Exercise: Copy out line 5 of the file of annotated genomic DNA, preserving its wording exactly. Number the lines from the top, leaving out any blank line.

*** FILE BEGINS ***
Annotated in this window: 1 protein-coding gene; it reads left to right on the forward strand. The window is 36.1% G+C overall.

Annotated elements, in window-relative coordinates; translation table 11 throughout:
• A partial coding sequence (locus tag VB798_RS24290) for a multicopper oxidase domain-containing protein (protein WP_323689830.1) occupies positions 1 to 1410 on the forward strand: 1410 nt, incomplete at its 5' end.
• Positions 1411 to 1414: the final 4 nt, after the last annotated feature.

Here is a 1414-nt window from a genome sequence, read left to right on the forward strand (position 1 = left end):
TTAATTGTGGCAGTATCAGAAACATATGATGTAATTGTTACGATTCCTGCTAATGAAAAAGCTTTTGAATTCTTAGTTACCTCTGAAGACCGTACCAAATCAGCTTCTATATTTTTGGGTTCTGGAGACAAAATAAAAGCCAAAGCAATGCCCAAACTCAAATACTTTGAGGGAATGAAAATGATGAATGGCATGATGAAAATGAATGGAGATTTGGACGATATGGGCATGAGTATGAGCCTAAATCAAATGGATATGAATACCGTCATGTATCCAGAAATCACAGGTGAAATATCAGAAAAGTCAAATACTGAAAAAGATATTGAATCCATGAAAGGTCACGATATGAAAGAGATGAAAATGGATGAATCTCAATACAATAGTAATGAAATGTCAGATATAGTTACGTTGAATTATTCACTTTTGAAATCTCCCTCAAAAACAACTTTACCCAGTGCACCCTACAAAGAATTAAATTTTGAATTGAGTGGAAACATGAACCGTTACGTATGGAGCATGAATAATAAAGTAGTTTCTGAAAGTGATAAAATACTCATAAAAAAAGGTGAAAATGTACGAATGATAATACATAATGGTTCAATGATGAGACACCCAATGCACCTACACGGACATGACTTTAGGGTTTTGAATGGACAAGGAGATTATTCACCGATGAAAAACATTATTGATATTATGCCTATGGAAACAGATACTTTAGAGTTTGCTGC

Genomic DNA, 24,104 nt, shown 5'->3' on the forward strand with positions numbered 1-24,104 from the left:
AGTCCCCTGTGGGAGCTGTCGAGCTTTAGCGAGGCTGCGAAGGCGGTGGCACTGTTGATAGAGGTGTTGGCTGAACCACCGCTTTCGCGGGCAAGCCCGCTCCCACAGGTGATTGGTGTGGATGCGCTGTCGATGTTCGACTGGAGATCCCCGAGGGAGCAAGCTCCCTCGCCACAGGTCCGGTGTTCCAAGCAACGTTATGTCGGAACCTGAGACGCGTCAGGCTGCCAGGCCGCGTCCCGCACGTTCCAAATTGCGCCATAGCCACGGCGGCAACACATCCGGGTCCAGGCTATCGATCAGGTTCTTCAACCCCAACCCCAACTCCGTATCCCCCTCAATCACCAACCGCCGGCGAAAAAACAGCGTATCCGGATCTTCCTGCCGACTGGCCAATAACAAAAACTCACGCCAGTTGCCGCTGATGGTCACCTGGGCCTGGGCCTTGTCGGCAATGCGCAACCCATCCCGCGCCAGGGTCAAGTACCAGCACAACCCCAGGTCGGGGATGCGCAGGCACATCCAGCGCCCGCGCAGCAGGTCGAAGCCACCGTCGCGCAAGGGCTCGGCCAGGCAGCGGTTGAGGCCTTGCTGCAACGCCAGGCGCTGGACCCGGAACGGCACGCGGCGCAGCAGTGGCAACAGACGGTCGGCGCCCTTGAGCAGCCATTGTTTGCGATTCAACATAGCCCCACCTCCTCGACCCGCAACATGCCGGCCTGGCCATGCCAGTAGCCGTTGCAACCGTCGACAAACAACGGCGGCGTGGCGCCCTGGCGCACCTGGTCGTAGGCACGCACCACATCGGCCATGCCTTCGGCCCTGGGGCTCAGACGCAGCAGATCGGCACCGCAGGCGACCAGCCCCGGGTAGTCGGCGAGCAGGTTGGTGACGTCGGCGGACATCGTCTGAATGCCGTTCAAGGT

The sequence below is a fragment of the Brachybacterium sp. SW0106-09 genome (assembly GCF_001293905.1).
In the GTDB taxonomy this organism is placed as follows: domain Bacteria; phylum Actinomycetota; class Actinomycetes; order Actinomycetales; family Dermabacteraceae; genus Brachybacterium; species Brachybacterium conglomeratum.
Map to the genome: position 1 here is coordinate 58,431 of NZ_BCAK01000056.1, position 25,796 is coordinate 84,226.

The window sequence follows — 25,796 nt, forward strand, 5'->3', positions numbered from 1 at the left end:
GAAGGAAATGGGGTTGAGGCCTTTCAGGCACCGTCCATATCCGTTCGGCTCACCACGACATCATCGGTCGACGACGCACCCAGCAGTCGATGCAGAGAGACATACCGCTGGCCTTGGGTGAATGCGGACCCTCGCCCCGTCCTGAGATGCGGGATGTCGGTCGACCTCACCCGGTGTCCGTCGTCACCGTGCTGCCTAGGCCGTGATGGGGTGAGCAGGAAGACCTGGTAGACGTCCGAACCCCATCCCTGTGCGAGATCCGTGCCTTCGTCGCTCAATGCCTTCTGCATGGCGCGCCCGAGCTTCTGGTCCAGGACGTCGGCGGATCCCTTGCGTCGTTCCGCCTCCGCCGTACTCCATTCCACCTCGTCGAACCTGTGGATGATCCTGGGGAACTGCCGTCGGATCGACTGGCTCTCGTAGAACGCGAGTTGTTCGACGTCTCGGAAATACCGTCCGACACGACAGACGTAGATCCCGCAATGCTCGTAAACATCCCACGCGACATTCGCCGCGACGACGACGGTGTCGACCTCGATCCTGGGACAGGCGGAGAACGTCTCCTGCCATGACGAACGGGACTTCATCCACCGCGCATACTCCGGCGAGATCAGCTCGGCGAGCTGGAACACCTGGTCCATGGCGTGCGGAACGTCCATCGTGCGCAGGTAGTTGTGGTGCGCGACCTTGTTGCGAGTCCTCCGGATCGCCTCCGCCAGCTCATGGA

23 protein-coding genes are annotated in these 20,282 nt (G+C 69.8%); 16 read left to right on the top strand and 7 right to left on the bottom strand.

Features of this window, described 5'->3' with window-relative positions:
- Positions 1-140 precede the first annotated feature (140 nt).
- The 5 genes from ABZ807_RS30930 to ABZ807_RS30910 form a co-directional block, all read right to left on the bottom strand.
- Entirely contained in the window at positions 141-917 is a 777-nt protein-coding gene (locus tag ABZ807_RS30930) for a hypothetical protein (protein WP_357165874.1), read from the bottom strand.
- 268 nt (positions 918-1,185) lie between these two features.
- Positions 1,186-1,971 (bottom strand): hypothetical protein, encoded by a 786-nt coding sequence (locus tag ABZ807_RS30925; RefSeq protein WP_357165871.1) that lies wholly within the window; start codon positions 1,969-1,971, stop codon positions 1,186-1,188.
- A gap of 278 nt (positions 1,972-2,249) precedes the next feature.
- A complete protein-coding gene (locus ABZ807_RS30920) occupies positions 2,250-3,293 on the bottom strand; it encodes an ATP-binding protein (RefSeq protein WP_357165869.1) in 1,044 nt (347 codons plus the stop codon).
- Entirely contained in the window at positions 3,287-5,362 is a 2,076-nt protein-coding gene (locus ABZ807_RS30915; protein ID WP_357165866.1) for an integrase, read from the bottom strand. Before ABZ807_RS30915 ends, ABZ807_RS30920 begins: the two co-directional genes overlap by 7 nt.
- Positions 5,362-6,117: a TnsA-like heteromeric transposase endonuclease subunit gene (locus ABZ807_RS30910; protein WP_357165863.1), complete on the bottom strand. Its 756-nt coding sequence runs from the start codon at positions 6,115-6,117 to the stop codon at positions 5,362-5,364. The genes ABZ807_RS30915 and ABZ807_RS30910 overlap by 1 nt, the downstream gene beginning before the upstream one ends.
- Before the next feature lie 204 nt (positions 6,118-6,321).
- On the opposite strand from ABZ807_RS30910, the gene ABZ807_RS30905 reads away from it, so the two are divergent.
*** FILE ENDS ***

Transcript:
Here is a 1414-nt window from a genome sequence, read left to right on the forward strand (position 1 = left end):